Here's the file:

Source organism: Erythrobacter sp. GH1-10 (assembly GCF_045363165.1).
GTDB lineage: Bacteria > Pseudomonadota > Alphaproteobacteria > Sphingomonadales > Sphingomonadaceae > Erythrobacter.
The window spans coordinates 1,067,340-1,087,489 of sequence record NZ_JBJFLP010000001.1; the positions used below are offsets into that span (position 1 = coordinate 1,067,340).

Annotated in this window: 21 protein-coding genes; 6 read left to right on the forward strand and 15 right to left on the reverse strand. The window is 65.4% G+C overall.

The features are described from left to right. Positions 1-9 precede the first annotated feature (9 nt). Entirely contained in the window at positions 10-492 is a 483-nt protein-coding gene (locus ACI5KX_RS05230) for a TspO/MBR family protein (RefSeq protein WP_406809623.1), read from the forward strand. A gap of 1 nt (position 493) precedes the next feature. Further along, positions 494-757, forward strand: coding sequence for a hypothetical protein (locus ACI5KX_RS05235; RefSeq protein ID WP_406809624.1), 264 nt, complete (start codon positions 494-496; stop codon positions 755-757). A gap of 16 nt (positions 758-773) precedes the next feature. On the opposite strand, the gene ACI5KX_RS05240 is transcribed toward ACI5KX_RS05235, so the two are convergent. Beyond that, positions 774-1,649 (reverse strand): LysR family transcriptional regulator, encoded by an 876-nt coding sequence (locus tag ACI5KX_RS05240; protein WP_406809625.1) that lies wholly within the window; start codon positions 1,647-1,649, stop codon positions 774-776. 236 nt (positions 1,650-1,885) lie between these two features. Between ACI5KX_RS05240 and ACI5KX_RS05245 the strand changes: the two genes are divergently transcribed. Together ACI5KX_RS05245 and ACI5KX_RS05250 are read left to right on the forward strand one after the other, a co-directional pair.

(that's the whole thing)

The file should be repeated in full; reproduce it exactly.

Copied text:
Source organism: Erythrobacter sp. GH1-10 (assembly GCF_045363165.1).
GTDB lineage: Bacteria > Pseudomonadota > Alphaproteobacteria > Sphingomonadales > Sphingomonadaceae > Erythrobacter.
The window spans coordinates 1,067,340-1,087,489 of sequence record NZ_JBJFLP010000001.1; the positions used below are offsets into that span (position 1 = coordinate 1,067,340).

Annotated in this window: 21 protein-coding genes; 6 read left to right on the forward strand and 15 right to left on the reverse strand. The window is 65.4% G+C overall.

The features are described from left to right. Positions 1-9 precede the first annotated feature (9 nt). Entirely contained in the window at positions 10-492 is a 483-nt protein-coding gene (locus ACI5KX_RS05230) for a TspO/MBR family protein (RefSeq protein WP_406809623.1), read from the forward strand. A gap of 1 nt (position 493) precedes the next feature. Further along, positions 494-757, forward strand: coding sequence for a hypothetical protein (locus ACI5KX_RS05235; RefSeq protein ID WP_406809624.1), 264 nt, complete (start codon positions 494-496; stop codon positions 755-757). A gap of 16 nt (positions 758-773) precedes the next feature. On the opposite strand, the gene ACI5KX_RS05240 is transcribed toward ACI5KX_RS05235, so the two are convergent. Beyond that, positions 774-1,649 (reverse strand): LysR family transcriptional regulator, encoded by an 876-nt coding sequence (locus tag ACI5KX_RS05240; protein WP_406809625.1) that lies wholly within the window; start codon positions 1,647-1,649, stop codon positions 774-776. 236 nt (positions 1,650-1,885) lie between these two features. Between ACI5KX_RS05240 and ACI5KX_RS05245 the strand changes: the two genes are divergently transcribed. Together ACI5KX_RS05245 and ACI5KX_RS05250 are read left to right on the forward strand one after the other, a co-directional pair.